ADP is a $9 billion outsourcing provider that is well known for providing employer and payroll services; the company has been expanding its breadth of services for employers by responding to demand for software as a service (SaaS), a deployment model that does not require significant involvement from the customer’s IT staff.
Following the acquisition, ADP will need to rationalize its multiple offerings and partnerships for talent management. Recently it has been advancing its offerings in the midsize market and for large companies through a partnership with Cornerstone OnDemand. Workscape has products for performance management, compensation management and manager self-service that overlap with these, especially with the reselling of Cornerstone OnDemand. This partnership is clearly at risk; ADP could have moved to acquire Cornerstone, but its decision to acquire a different provider indicated challenges in the partnership – most likely Cornerstone’s demand for a larger payout than ADP was willing to give.
ADP also will have to reconcile its market segmentation: It has approached small, midsize and large businesses while Workscape focused on the larger two markets. Actually Workscape primarily aimed its talent management suite – which I recently reviewed – at the largest of organizations and had been expanding into the midsize market.
Workscape has been successful in recent years and received the "Hot Vendor" award in the 2009 Ventana Research Value Index for Total Compensation Management because of its high ratings for products and customer assurance. The largest concern I see for customers of Workscape is that ADP will lump them into its product offerings for human resources and leave the former Workscape as just another marketing and sales page on its Web site and brochures.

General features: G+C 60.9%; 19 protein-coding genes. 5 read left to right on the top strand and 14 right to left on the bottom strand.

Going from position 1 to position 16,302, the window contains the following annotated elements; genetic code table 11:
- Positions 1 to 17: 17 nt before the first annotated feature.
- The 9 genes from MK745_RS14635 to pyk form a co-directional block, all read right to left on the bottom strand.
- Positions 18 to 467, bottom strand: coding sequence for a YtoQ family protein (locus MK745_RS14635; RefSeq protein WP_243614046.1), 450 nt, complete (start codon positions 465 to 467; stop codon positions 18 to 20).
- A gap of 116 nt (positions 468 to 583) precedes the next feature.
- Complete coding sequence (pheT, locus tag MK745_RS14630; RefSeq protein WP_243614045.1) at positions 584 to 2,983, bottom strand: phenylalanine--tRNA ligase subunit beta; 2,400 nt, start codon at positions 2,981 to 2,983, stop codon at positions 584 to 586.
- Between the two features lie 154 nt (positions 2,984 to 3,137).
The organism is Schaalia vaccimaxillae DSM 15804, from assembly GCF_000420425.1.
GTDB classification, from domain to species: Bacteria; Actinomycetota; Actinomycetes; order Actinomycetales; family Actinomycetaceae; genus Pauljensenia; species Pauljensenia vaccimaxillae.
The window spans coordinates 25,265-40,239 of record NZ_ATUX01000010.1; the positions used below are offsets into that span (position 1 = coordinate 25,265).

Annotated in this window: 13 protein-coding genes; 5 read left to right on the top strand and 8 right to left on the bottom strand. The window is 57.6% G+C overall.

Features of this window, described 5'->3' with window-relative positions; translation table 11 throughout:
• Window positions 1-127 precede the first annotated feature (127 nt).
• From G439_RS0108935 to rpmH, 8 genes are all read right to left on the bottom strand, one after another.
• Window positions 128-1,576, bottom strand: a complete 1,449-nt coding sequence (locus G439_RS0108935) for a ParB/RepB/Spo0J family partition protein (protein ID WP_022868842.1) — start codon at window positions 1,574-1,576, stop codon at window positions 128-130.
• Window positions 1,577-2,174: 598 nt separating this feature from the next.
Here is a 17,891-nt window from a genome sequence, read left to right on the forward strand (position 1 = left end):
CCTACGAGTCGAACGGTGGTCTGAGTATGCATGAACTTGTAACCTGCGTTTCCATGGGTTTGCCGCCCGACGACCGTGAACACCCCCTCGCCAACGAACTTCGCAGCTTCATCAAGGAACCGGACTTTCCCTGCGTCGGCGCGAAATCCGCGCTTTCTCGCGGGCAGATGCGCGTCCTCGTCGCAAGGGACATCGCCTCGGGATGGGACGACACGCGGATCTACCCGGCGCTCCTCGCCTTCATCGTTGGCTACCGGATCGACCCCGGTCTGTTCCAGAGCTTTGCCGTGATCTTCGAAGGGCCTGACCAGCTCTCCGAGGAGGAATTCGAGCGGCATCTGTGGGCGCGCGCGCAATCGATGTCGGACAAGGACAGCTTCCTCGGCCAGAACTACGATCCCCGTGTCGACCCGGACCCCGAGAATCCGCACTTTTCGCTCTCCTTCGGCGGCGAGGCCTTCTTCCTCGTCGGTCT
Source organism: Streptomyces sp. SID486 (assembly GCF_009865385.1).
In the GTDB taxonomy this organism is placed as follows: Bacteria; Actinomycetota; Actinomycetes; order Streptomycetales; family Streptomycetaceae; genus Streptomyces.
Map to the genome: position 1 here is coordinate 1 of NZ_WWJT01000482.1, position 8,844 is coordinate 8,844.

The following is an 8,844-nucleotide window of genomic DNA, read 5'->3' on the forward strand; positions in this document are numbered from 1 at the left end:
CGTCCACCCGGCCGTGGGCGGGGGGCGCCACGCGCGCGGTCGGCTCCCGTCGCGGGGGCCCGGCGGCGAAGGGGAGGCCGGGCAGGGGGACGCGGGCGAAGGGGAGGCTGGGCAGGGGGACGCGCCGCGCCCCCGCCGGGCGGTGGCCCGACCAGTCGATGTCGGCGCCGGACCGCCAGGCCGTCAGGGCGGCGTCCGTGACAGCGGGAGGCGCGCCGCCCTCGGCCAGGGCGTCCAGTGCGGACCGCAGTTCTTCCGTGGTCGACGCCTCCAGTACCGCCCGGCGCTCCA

It is not clear yet how strategic a role Workscape will play in broadening the ADP portfolio, but over the next year if we do not see the Workscape Web site still existing and most of its current employees working for ADP then there is room for concern. On another front, ADP needs to address gaps in its offerings in learning, recruitment and even workforce analytics and planning capabilities. That’s what it will take to make it a full-service provider of software to HR organizations like its new competitors including Softscape, SuccessFactors, Taleo and others.
This acquisition, Kenexa’s of salary.com that I assessed, and Taleo’s acquisition of learning management system provider Learn.com, all in the last week, demonstrate the volatility of the software industry for HR applications. Also important is that HRMS and ERP providers such as Infor, Lawson, Oracle and SAP are no longer the center of focus for HR organizations as they were over five years ago.
ADP is becoming a heavyweight in HR applications that could be the one for everyone to watch. The ability to provide simpler access for business through the cloud computing approach of renting software as a service is changing the way the software industry operates, and HR leaders, working with CFOs, should assess its efforts to make products cost-effective but also determine whether this is the best software to help them utilize their talent fully.